My Journey into Python from Scratch - Taking the Battleship Shortcut
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I started to learn Python from Scratch using Google Python class on my own around 3 months ago.
The first lesson was fast and I felt ease with the new language.
After that I continued with my lessons doing the second lesson following the third lesson and then the last one which was the Python RegEx part.
During this time I got many visitors and
upvotes, I received many comments and emails with advice and nice
words, and eventually the leading technology blogging site DZone has selected me to be part of their group of unique and talented writers.
Although I still have the last lesson to do, which is called 'Utilities', I found myself in a situation where I know I am progressing too slowly and the reasons for that are two major factors: I am a father for two young children and now in the Winter/Spring time they are often sick. I also have a full time job doing my QA Manager position. It is very hard to learn when you have such huge gaps between each time you try to study, in addition to the late time at night, which is the only time available to me.
So I did some brainstorming (Me and Myself) and decided that I need to jump forward and change the way I am studding Python: to take the shortcut. Instead of going step-by-step, which may take forever, I haev decided to create a project. This project will be hard enough to solve in a few hours, it will need a plan, it will require me to study before I write any part of the code and it will make me deal with Python in a way that, once I finished the project, my knowledge of Python will be way more advanced than my original step-by-step plan. And lastly, it will be more fun than studying step-by-step endlessly.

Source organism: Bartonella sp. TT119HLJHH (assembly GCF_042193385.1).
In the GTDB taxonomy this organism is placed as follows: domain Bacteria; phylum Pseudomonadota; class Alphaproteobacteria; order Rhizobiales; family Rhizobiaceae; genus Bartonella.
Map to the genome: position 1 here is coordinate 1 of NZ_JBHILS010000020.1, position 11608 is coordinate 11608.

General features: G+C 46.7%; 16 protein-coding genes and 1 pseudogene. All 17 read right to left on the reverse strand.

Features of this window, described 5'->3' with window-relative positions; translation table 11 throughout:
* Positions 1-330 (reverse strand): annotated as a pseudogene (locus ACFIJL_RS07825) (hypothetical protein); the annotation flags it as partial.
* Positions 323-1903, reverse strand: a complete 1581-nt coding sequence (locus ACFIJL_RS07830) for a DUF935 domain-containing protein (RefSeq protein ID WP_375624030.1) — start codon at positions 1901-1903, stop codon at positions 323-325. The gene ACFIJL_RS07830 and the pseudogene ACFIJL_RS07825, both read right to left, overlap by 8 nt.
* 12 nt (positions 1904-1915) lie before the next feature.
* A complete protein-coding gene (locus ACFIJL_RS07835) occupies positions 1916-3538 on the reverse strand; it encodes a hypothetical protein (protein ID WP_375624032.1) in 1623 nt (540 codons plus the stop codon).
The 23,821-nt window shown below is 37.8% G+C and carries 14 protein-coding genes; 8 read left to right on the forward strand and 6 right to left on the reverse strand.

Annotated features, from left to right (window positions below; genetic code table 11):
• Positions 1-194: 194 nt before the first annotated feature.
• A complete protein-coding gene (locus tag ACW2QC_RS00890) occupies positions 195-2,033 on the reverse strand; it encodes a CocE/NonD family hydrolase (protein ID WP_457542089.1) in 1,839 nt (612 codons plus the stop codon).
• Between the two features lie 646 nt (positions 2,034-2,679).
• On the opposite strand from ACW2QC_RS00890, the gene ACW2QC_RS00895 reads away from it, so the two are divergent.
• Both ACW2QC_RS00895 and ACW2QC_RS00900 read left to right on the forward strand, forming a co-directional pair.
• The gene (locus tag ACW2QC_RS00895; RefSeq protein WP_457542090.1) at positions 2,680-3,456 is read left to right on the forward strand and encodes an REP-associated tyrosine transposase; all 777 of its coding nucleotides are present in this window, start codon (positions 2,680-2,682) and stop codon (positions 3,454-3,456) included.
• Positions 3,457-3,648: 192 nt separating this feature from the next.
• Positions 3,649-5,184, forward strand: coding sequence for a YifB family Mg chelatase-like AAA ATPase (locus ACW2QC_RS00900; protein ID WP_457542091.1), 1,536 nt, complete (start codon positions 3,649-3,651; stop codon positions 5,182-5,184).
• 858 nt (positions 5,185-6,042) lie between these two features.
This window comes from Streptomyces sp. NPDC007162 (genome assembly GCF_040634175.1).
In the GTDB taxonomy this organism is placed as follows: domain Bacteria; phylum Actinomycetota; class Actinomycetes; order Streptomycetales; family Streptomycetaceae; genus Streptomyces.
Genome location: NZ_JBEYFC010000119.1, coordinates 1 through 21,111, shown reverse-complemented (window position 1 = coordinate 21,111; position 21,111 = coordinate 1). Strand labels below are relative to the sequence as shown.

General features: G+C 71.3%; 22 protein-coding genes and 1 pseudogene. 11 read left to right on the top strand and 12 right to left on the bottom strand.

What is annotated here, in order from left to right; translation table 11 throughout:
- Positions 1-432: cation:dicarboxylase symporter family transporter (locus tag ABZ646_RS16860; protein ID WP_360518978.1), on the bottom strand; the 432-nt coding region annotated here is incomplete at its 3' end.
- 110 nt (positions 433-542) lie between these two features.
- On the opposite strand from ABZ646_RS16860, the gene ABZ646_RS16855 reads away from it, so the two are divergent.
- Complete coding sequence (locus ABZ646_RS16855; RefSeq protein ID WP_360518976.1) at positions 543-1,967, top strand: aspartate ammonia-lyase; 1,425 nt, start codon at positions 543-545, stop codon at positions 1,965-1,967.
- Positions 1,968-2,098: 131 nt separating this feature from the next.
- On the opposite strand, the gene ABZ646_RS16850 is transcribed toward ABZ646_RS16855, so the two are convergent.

Again, this is due to time limitations I am experiencing and I do not support such an act to anyone else (but me). So I thought about it over and over and looked for a good project to make me an advanced coder until I found one - a game I like to play while reading the weekend newspaper- Battleships. You can play the online version here.
Battleships' rules are:
Position of the battleships:
1. The Battleships board is a 10 x 10 grid
2. There are Ten ships:
- One ship of 4 consecutive cells - also called Battleship
- Two ships of 3 consecutive cells each - also called Cruiser
- Three ships of 2 consecutive cells each - also called Destroye
- Four ships of 1 cell each - also called Submarine
3. Each Ship may be horizontally or vertically
4. No ships can touch one another, not even diagonally
5. The ships are hidden - You need to find their exact location
6. Numbers on the grid:
- Right - represents the number of cells in the same row that belong to a ship(s).
- Bottom - represents the number of cells in the same column that belong to a ship(s).
7. You may get a cell already marked as water and not part of a ship
8. You may get a cell already marked as part of a ship
9. Following rule 8, an important piece of information is the shape of the marked cell
- If it is rounded, we know for sure it is a Submarine
- If it is squared, we know it is part of a Cruiser or Battleship
- If it is half rounded and half squared - we know it is either the start or the end of Battleship, Cruiser or Destroyer.
My code should get, from the newspaper,
the initial data (as seen in the above attached example), analyze the data,
and eventually output the solution for that puzzle.
This is the solution for the above example -
I am sure many of you Python coders are already thinking about the code and even may have a strong lead to the answer. I know it will take me more time than others and I am planning to share with you the steps I am taking until the final solution.
I will appreciate tips and leads from you guys to help me get through this task. In the next post, I will share with you how I am going to attack the problem, what the obstacles will be, and I will try to design the code in human words.
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